CalWild Desert National Monuments Press Release

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HISTORIC DESIGNATION OF NEW CALIFORNIA DESERT NATIONAL MONUMENTS CELEBRATED BY DESERT COMMUNITIES

The California Wilderness Coalition joined local residents, and community, business and conservation leaders from California’s desert communities in celebrating the designation of the new Mojave Trails, Sand to Snow, and Castle Mountains National Monuments. President Obama officially designated those public lands today. National monument status means that these lands will be permanently protected from renewable energy development and other harmful development, while maintaining public access for recreation activities such as hiking, camping, hunting, fishing, star-gazing, and more.

“We are thrilled that President Obama designated these three new national monuments in our desert,” said Linda Castro, Southern California Organizer for the California Wilderness Coalition. “These places are excellent examples of the wildest remaining places in California. They are not only special for ecological reasons – but also for their cultural and historical values. Thanks to the leadership of Senator Feinstein and President Obama, our future generations will continue to be able to enjoy visiting the General Patton WWII training camp in the Mojave Trails National Monument; the beauty and serenity of camping in the Sand to Snow National Monument; and the majesty of Castle Mountain National Monument’s forests and peaks.”

The designation of the new national monuments had widespread and bipartisan support, with local elected officials and community leaders, business owners, Native Americans, veterans, Latino organizations, faith leaders, sportsmen, historians, artists, conservationists, and others calling for the protection of these unique and special places. A recent poll also showed overwhelming support from the public, with over 75% of California voters statewide and 70% in the desert region in favor of President Obama designating the Mojave Trails, Sand to Snow, and Castle Mountains National Monuments.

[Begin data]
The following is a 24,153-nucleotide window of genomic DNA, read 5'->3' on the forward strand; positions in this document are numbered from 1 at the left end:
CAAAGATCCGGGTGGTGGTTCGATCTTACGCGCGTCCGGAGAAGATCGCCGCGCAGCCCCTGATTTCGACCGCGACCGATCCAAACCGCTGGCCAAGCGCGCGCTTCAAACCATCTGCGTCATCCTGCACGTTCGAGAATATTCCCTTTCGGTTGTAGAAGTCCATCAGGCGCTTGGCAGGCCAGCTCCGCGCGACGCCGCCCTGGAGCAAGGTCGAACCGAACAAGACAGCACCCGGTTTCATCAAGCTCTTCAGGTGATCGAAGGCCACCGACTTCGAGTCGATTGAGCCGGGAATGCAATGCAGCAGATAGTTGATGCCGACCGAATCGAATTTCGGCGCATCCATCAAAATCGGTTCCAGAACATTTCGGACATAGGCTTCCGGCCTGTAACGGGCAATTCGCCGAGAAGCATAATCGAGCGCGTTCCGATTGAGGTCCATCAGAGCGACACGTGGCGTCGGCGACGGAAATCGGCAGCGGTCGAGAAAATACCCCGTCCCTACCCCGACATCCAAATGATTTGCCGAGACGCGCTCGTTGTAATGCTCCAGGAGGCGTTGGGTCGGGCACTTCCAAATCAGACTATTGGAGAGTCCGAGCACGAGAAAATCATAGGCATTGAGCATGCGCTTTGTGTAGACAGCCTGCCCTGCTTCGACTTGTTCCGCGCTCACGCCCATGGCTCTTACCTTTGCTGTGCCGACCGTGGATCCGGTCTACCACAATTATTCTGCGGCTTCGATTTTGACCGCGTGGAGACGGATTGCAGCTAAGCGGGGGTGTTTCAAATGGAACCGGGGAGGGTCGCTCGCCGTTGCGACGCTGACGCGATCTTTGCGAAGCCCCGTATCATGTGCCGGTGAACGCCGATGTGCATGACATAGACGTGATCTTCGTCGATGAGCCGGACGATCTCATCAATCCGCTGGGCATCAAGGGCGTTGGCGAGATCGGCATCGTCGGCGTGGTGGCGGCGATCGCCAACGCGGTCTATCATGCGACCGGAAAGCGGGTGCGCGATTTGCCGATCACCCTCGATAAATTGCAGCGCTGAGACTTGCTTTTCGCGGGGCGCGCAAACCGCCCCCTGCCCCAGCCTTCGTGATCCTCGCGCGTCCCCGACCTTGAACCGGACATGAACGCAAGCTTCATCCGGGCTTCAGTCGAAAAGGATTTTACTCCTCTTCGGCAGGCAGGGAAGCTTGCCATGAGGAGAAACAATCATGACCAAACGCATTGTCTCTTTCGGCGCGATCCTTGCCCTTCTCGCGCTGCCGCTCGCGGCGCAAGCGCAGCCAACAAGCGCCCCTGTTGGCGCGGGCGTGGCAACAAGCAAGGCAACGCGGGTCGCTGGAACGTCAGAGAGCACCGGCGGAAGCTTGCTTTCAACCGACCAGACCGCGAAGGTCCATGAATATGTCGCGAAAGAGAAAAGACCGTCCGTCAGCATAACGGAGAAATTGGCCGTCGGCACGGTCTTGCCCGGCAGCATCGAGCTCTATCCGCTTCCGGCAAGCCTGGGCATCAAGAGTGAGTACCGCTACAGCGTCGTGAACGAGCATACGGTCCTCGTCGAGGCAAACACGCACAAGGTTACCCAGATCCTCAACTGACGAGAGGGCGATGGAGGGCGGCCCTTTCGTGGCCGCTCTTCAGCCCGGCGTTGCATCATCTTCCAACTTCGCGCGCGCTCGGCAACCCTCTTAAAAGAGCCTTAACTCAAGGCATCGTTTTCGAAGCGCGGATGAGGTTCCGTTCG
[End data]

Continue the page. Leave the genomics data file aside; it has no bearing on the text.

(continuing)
“As a member of a family which has owned land and operated businesses in the Amargosa and Death Valley area for over 100 years, I’m overjoyed that President Obama designated these new national monuments,” added Susan Sorrells, owner and operator of Shoshone Village, a desert community and tourism destination. “Our region’s economy depends on tourism and outdoor recreational activities that take place in our unique and beautiful desert. Protecting these lands is a critical investment in our area’s economic future.”

“I applaud Senator Feinstein’s efforts and leadership in asking for the designation of these national monuments, which will protect lands that are currently important to our Tribe and our ancestral lands,” said Barbara Durham, Tribal Historic Preservation Officer of the Timbisha Shoshone Tribe.

The protection of the Mojave Trails, Sand to Snow, and Castle Mountains National Monuments comes after nearly a decade of work by local leaders to protect the California desert. Last year, Senator Feinstein called on President Obama to designate the national monuments, building on years of effort to pass legislation protecting these places. Given Congress’ track record of inaction, the Senator and local community leaders and advocates pursued a dual track approach of both advocating for legislation and urging President Obama to take action. In doing so, the President followed in the footsteps of nearly every president since 1906 – eight Republicans and eight Democrats – who used the Antiquities Act more than 140 times to protect special places, including Joshua Tree and Death Valley.

 

FOR IMMEDIATE RELEASE: February 12, 2016
CONTACTS: Ryan Henson (530) 365-1455  — rhenson@calwild.org
Linda Castro (760) 221-4895 – lcastro@calwild.org

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The California Wilderness Coalition is a 501(c)3 statewide non-profit organization that protects the natural landscapes that make California unique, providing clean air and water, a home to wildlife, and a place for recreation and spiritual renewal. www.calwild.org